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  • Interview: James Michael and DJ Ashba of Sixx: AM

    Wed, 02 Jan 2008 12:15:17

    Interview: James Michael and DJ Ashba of Sixx: AM - Personal struggles and ultimate triumphs beyond the Sunset Strip

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    The '80s was a decade that came to symbolize excess, with bands like Motley Crue providing the soundtrack for the full-throttle decadence. Crue bassist Nikki Sixx lived as hard as any musician on the scene and almost didn't live to see the '90s as a result. He recently shared the pain of his struggle with addiction through his bestselling book The Heroin Diaries. The book collects a year's worth of diary entries from this time in his life, bolstered by interviews from those who knew him and illustrated with heart wrenching artwork that brings the entire testament to life.

    When Nikki decided to craft a musical soundtrack to this tale he enlisted the help of vocalist James Michael and guitarist DJ Ashba: to form the the band Sixx: A.M.. The trio developed The Heroin Diaries Soundtrack as a companion piece to the autobiography, adding a moving sonic component to the Nikki's tortured words and pictures. Enjoying unexpected success with the album, James and DJ spoke with ARTISTdirect about their involvement in the deeply personal and ultimately cathartic experience of bringing Nikki's story to life in the studio.

    "Life Is Beautiful" is totally tearing it up on the charts, you've got to feel really good about the success.

    DJ Ashba: Everything about this has surprised us, just the way that we kind of turned this into a record. We didn't know what we were going to do when we first started. We went for kind of a cool record that is going to do whatever we want to do with no rules and no expectations. We absolutely never expected it to have a radio hit. So, everyday we're getting more and more great news about how good the single is doing and things that are happening with the record, but we couldn't be happier.

    What's the second single going to be?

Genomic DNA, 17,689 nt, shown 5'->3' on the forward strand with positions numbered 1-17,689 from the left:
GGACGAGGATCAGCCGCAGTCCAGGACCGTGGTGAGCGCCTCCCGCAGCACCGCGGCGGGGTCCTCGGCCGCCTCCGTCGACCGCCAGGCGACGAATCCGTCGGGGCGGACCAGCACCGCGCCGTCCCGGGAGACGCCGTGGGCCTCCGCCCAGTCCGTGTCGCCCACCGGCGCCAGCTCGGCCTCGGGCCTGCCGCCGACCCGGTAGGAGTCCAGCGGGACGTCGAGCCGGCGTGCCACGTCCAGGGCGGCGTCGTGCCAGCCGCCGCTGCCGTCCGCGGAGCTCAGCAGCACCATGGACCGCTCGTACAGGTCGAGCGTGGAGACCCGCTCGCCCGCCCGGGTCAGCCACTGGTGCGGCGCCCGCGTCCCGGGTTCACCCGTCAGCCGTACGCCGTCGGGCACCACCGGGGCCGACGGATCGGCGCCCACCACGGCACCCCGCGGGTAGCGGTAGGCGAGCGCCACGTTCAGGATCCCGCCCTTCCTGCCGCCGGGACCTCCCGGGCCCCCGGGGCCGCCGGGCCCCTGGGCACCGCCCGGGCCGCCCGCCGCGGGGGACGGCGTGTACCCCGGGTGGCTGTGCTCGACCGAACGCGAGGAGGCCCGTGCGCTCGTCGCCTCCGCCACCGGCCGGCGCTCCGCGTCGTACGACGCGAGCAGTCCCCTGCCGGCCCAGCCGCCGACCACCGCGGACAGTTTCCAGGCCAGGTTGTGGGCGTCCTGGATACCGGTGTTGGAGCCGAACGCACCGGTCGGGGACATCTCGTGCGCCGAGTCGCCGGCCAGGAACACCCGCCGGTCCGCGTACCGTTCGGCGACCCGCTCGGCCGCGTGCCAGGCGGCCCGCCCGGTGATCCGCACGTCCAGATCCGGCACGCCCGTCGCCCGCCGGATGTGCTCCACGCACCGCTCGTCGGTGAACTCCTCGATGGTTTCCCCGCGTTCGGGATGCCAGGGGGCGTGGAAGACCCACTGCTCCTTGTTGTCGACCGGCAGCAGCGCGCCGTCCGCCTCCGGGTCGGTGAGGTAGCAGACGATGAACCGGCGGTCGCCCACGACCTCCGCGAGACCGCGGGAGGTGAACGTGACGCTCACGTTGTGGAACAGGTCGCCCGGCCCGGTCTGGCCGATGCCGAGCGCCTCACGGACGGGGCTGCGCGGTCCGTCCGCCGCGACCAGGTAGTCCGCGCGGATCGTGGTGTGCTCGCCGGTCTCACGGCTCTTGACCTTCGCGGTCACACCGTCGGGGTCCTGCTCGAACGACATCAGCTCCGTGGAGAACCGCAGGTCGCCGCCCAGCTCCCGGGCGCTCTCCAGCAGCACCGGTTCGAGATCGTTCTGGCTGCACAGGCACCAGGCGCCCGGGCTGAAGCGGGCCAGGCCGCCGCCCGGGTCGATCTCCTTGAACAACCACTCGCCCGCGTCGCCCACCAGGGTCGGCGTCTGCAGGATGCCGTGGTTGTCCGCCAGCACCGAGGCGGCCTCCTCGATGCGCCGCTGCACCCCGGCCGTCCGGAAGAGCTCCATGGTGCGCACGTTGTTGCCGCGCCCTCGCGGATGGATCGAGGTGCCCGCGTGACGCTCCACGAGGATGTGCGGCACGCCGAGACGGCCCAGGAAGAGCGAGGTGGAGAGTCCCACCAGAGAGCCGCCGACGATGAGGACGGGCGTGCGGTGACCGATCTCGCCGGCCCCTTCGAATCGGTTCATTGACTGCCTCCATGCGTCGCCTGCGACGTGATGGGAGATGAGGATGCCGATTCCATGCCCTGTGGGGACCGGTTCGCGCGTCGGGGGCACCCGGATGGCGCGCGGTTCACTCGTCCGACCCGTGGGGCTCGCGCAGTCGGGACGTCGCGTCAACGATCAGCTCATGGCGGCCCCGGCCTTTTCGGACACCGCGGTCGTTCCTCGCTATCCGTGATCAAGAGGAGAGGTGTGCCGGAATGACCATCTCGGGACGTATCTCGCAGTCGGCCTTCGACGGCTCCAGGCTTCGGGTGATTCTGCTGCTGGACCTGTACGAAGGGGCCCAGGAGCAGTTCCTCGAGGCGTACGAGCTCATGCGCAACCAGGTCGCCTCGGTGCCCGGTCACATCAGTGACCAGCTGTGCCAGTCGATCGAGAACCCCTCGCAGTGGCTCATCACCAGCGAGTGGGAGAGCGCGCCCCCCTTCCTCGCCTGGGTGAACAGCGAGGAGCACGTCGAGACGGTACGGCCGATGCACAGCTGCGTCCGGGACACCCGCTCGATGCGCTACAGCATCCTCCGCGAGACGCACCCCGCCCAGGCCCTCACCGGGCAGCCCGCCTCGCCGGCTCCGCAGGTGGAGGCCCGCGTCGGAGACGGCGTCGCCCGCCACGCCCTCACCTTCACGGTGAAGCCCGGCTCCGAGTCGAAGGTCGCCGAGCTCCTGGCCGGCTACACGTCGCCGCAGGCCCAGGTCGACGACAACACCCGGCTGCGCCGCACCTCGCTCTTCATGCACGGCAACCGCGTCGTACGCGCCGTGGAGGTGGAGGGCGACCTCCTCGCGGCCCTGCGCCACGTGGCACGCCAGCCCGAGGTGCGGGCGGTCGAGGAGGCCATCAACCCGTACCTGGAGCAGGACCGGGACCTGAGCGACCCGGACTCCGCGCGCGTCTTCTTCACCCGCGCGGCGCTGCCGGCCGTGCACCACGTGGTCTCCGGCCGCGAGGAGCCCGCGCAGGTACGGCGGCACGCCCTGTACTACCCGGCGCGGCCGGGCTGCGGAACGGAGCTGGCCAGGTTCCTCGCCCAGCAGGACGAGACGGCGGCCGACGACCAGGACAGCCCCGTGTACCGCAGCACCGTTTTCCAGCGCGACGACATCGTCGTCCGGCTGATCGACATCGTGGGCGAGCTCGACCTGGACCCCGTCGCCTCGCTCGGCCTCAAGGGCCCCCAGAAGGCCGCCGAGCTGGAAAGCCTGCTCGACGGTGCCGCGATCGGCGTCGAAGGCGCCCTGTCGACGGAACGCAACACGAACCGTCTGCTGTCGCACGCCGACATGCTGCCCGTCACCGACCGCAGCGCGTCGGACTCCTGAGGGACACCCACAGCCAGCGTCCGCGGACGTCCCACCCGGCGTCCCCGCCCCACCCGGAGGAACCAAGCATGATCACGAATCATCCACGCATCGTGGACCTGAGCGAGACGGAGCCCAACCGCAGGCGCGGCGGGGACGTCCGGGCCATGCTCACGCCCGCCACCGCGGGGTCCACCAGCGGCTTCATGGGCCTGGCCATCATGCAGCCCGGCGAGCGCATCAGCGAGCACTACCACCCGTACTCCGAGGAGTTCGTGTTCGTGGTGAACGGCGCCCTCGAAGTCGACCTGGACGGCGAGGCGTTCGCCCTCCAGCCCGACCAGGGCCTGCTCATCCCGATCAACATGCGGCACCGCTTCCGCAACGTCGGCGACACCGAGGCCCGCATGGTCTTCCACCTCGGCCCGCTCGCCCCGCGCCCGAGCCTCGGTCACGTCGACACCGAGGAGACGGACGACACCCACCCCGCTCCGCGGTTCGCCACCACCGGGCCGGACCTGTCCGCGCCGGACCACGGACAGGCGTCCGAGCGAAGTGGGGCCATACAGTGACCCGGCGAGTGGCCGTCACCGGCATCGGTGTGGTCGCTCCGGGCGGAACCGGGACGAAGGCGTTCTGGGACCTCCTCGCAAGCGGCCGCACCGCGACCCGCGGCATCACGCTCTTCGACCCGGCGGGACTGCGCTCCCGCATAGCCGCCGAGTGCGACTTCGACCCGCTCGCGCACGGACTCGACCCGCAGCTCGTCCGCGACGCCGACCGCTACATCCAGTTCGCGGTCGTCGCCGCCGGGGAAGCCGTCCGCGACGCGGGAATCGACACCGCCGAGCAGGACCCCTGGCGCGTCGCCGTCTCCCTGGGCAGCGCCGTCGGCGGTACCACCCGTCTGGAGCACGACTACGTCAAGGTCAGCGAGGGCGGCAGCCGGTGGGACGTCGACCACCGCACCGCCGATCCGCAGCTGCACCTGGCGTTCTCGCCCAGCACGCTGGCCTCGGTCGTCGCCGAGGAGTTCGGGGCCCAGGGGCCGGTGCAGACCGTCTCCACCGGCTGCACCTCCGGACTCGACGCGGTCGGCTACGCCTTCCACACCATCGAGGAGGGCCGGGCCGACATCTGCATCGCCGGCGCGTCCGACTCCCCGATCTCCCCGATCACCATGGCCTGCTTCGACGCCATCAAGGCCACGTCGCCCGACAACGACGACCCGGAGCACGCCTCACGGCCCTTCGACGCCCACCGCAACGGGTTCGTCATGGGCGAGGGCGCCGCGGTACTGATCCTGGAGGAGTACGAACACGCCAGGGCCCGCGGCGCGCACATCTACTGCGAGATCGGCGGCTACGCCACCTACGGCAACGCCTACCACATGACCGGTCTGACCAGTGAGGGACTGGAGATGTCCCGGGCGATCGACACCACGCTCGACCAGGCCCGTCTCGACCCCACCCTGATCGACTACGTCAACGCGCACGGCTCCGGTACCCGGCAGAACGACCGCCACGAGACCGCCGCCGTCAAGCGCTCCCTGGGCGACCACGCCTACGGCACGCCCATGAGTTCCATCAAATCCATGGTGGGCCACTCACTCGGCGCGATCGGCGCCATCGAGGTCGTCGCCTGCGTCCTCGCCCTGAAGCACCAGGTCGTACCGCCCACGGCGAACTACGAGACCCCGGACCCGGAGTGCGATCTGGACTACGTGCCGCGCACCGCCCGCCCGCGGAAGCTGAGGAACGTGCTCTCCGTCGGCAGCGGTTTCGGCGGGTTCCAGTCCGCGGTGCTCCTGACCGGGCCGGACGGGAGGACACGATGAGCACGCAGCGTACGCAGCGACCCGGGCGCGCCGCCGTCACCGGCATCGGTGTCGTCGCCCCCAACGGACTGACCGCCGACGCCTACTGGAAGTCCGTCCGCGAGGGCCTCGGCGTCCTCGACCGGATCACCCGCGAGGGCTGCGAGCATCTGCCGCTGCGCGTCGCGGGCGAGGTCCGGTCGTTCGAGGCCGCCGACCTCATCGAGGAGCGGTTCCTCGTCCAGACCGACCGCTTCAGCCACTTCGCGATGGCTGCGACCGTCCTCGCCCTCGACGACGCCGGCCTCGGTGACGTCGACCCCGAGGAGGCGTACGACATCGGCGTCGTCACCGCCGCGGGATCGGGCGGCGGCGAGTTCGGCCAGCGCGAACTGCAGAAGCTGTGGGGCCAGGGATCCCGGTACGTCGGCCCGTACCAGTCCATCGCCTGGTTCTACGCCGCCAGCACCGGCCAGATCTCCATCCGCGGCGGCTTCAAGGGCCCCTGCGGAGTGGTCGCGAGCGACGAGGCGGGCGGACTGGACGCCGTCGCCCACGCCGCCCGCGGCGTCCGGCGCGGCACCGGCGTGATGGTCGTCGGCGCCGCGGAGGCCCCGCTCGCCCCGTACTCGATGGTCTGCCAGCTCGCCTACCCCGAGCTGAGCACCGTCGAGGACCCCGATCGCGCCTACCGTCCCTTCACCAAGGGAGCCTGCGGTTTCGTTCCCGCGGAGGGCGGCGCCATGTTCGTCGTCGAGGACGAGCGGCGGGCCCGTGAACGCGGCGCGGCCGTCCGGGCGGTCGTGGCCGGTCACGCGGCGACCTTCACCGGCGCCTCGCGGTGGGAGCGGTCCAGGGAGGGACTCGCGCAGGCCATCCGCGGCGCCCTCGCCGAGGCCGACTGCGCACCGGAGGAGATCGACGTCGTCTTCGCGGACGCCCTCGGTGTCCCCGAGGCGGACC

James Michael: The second single is going to be "Accidents Can Happen," which is actually kind of the big ballad on the record. It went real well, just from the playbacks we saw. We shot it up at the Sepulveda Dam and I mean, what a cool setting that is, just all the cement and man-made structures, it's just all open, and we just wanted to have wide open space like the song has. It was just amazing to watch the playbacks see the different feeling it gave you about the song.

    Listening to this album, a lot of the songs are cinematic and have a grand and sweeping feel, and that song in particular. It's just a great song, and when they match up the visuals of the video, I'm sure it takes you up to the next level.

    JM: It really does, I mean, we had gone through some different concepts for this video. The obvious route of telling a story with actual characters is much to the director's credit. He felt the size of the song and felt it was important to have this huge open space with all the gear and the amps spread out so that you go for very tight in shots of the performances. These spread-out things just remind the viewer how open it is. I was just taken back by it, it's very simple but also very classic in a way, as I think the song is. It's kind of an old school, classic ballad. I never cease to be amazed by the director Paul Brown; he's just incredible.